• Viscosity: Liquids with a viscosity higher than water have a detrimental effect on efficiency. Refer to ANSI/HI 9.6.7 Effects of Liquid Viscosity on Rotodynamic (Centrifugal and Vertical) Pump Performance for viscosity correction.
  • Solids size: Low concentrations (below 10 percent by weight) of random-sized solids and tramp material in the liquid will not detrimentally affect efficiency.
  • Slurries: Larger concentrations (above 10 percent by weight) of solids in liquids cause reductions in pump efficiency. The pump supplier should be consulted when making efficiency corrections for slurries (refer to ANSI/HI 12.1-12.6 Rotodynamic (Centrifugal) Slurry Pumps for Nomenclature, Definitions, Applications, and Operation).

f) Special Impeller Designs:

  • High suction specific speed, S (Nss) > 215 (11,000), could reduce the attainable efficiency by upwards of three points (the effect is lessened as specific speed is reduced)
  • Desired curve shape, such as head rise to shutoff or steepness of head curve, can reduce the attainable efficiency

g) Impeller Diameter Trim: Reduction in efficiency due to impeller diameter trim must be expected. Efficiency reductions can range from one to six points by trimming to the minimum diameter. High specific speed pumps usually have greater reductions in efficiency due to trim than low specific speed pumps.

h) Thrust Balance: Pumps often use varying methods of hydraulic thrust balance, which may reduce the pump efficiency.

i) Specific speed: The specific speed at which optimum efficiency occurs varies with the pump type. For example, the specific speed ns (Ns) for optimum efficiency for a volute-type pump is in the vicinity of 50 (2,500). With a vertical turbine diffuser type pump, the specific speed ns(Ns) for optimum efficiency is about 100 (5,000). Volute pumps selected for services with ns(Ns) values that are not in the vicinity of 50 (2,500) will probably have lower efficiencies. The relationship between the arithmetic efficiency correction and ns(Ns) is shown on Figure 20.3d below. The curve labeled "V" is for vertical turbine pumps, and the curve labeled "All but V" is for all other rotodynamic pump types.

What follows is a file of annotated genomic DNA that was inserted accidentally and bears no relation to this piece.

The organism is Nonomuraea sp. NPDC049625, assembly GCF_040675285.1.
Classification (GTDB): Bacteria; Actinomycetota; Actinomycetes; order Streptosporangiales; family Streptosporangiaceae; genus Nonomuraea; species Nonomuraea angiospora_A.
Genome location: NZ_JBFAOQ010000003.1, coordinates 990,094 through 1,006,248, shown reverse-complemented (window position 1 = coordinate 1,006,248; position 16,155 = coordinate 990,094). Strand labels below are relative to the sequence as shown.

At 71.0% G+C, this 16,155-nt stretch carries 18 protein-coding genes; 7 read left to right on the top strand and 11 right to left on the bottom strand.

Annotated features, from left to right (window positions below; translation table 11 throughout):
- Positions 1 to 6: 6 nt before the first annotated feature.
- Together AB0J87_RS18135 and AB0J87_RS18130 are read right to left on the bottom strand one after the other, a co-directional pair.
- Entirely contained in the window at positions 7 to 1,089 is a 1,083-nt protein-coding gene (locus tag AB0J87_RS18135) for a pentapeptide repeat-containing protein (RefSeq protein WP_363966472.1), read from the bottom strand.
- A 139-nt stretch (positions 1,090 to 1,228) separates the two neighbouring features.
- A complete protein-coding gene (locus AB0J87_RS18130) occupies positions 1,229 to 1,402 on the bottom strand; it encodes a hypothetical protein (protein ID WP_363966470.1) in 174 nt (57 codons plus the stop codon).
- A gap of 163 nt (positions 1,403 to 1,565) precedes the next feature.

To ensure high efficiency, the design specific speed must be close to optimum indicated by the curves.

For more detail on this subject, see the soon to be published guideline, HI 20.3 Rotodynamic (Centrifugal and Vertical) Pumps. Efficiency Prediction Method.


Q. What are "boiler feed booster pumps," and why are they necessary?

A. The following answer is taken from a soon to be published Hydraulic Institute Application Guideline for Power Plant Pumps.

Boiler feed booster pumps are used to provide pressure to the feed pumps to meet their NPSH requirements and avoid cavitation. As the size and speed of boiler feed pumps have increased, the NPSH requirements have increased as well. It is not practical to install the direct-contact heaters from which feed pumps take their suction at sufficient elevation to provide adequate NPSHA without "boosting" the suction pressure to the feed pumps. Using low-speed booster pumps ahead of the feed pumps increases suction pressure.

Boiler feed booster pumps are generally of the single-stage, double suction design. See Figure A.3, pump type BB1 for axially split case, and Figure A.4, pump type BB2 for radially split case versions of this design configuration. They operate at lower speeds than the feed pumps, typically at four-pole motor speeds. The NPSH required by the booster pumps is much lower than that required by the feed pump it supplies. It is not unusual for the NPSH requirements of large, high-speed boiler feed pumps to be in excess of 60 m (200 ft). Such a requirement is much more than could be economically provided by elevation differences from feedwater heater placement to the feedwater pump.

Figure A.3. Impeller between bearings--flexibly coupled, single stage, axial (horizontal) split case [BB1]

Figure A.4. Impeller between bearings--flexibly coupled, single stage, radial split case [BB2]